Logic Supply Core-ML320 Fanless Industrial NUC Reviewby Ganesh T S on April 30, 2014 3:45 PM EST
Motherboard Features & Thermal Design
The Intel D54250WYB "Wilson Canyon" Haswell i5 NUC motherboard has been covered extensively in our review of the Intel D54250WYK NUC kit. Logic Supply retains the features of the motherboard, but does away with the heat sink and the fan. Instead, the chassis lid makes contact with the CPU using a liberal amount of thermal paste to aid help dissipate the heat. Unlike the chassis of the Habey BIS-6922, the grooves on the ML320 are neither deep, nor do they have a bigger surface area. Keeping in mind that the TDP of the passively cooled component is under 20W, this is quite acceptable (as long as the system doesn't throttle due to thermal issues).
The gallery above gives an idea of the extensibility of the NUC platform for those who require customization from Logic Supply. While the standard NUC ports of 2x USB 3.0 on the front front, 2x USB 3.0, a mini-HDMI and a mini-DP port as well as a RJ-45 port on the rear remain, there are some interesting aspects to note. First off, the width of the unit is almost double that of the standard NUC. This allows for the rear panel to accommodate explicit antenna jacks for the wireless module. The standard NUC uses the chassis as an antenna, but that is not possible with the passive design.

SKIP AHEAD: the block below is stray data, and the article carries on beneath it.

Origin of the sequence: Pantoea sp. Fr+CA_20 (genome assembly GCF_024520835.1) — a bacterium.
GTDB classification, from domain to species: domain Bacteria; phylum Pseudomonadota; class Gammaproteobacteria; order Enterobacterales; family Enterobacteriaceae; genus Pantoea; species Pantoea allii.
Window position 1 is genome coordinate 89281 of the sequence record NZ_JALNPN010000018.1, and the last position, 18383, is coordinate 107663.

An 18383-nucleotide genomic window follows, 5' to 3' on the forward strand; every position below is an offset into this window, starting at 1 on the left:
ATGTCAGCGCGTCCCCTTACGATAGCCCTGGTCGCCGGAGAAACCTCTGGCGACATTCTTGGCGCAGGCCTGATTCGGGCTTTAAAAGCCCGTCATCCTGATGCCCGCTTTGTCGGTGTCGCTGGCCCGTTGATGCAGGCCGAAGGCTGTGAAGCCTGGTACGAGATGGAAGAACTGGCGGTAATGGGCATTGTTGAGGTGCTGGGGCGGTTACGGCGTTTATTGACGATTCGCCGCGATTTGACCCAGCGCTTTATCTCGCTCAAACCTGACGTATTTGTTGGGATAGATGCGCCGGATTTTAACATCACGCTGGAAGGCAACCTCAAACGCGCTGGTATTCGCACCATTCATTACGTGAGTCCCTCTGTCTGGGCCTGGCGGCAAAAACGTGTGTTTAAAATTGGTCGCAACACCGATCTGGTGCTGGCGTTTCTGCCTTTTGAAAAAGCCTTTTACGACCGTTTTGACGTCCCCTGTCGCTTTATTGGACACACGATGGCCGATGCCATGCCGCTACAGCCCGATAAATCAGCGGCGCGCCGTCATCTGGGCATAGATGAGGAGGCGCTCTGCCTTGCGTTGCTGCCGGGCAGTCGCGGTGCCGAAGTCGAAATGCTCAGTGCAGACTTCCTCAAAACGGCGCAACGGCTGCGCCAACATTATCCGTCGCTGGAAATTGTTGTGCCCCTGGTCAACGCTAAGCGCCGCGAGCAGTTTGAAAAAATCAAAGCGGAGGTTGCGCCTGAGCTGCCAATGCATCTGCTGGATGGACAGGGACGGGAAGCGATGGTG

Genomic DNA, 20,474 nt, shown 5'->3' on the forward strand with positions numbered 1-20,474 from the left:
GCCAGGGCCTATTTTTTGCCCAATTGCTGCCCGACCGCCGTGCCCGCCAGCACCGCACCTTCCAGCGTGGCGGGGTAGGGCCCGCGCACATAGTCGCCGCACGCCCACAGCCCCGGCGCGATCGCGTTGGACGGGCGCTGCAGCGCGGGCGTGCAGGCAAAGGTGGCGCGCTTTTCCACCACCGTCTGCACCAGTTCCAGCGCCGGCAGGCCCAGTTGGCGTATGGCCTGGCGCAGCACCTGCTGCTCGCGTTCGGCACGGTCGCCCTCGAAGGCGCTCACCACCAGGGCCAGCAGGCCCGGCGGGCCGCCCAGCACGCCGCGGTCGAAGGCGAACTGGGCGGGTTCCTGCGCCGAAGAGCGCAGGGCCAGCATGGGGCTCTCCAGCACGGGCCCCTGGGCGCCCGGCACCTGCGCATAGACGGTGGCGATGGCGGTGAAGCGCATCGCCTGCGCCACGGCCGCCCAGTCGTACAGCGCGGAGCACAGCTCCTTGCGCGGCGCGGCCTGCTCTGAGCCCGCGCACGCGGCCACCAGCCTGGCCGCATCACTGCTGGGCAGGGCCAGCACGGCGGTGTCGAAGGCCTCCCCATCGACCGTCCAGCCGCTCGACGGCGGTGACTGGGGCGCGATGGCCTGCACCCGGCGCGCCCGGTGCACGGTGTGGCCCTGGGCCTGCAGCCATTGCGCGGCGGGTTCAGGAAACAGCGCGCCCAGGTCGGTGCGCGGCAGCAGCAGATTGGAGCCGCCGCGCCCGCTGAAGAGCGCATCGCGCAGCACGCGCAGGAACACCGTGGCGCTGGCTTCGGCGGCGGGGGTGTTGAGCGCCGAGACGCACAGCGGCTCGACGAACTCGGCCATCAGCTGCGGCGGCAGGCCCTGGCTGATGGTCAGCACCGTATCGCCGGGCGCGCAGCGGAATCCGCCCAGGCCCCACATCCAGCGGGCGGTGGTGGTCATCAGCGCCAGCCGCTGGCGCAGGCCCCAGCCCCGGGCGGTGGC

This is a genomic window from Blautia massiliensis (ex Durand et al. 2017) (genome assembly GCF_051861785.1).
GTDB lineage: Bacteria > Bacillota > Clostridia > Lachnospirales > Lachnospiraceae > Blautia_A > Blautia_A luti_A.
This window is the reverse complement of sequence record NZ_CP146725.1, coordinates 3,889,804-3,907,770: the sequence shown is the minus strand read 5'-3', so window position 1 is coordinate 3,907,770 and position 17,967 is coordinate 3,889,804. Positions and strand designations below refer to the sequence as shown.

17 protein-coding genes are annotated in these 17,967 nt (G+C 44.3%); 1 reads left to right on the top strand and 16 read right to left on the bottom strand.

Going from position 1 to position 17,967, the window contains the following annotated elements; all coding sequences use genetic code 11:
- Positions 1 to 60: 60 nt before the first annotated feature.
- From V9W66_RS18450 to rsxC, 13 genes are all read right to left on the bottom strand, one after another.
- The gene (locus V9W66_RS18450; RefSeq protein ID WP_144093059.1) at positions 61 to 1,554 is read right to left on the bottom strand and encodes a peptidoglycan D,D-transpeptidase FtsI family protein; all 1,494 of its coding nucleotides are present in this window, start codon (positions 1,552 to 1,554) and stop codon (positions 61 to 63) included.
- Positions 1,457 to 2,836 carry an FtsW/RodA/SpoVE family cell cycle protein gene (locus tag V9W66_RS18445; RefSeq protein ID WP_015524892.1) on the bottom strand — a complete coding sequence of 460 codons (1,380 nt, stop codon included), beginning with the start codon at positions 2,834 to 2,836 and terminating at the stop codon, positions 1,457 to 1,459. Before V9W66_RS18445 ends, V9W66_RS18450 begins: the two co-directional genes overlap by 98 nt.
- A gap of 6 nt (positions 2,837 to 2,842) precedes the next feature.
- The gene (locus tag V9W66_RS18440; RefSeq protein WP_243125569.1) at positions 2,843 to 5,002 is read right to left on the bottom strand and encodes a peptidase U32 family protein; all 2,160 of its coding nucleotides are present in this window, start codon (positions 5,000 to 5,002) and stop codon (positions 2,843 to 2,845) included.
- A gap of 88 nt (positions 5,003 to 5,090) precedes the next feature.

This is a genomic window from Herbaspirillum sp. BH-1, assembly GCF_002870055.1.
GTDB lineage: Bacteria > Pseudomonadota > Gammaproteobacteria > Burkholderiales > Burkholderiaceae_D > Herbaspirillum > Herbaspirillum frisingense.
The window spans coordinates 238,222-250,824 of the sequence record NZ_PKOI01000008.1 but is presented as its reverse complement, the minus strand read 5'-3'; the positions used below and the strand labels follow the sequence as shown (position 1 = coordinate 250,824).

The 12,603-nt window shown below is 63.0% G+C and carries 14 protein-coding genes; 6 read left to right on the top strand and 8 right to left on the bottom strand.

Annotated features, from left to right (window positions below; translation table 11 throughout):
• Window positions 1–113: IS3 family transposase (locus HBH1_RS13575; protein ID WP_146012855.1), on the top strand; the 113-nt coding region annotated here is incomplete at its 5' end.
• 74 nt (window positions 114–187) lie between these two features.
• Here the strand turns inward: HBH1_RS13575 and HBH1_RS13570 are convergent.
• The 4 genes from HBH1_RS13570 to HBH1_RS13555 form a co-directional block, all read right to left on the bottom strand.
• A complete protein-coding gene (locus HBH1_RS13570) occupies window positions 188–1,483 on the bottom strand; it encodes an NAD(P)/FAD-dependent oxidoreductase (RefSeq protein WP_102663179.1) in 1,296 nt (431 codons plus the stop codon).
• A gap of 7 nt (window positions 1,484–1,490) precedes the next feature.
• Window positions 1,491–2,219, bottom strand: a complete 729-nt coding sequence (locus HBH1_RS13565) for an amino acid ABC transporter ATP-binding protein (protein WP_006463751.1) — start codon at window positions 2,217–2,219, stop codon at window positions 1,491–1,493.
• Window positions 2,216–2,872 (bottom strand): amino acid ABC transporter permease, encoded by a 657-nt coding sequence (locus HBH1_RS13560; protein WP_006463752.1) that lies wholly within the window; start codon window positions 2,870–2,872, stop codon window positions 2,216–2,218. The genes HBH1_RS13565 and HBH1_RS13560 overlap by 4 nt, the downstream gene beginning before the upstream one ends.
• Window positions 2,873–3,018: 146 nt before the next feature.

The wider rear panel also provides support for the placement of a COM port (using one of the internal USB 2.0 headers along with a pin-header adapter and a RS232 converter) and UPS systems (redundant DC power input jacks). A panel mount 3.5mm audio breakout extension cable can also be used to provide audio capabilities in the rear panel.
Inside the unit, we find that the Core-ML320 takes advantage of the SATA port on the motherboard to support a 2.5" drive placed adjacent to the motherboard in a horizontal manner. This is in contrast to the BRIX S and NUC H-models where the 2.5" SATA drive is placed against the chassis lid on top of the motherboard. Access to the DRAM (SODIMM modules) and the SATA drives / wireless card is achieved by simply taking out the four screws on the rear panel. The mSATA card and WLAN card are stacked on top of each other and have their own heat sink mechanism to prevent the sort of situation which caused overheating problems with the first version of the Intel NUC. The industrial PC credentials of the Core-ML320 are further strengthened by the use of a wide-temperature range Emphase SSD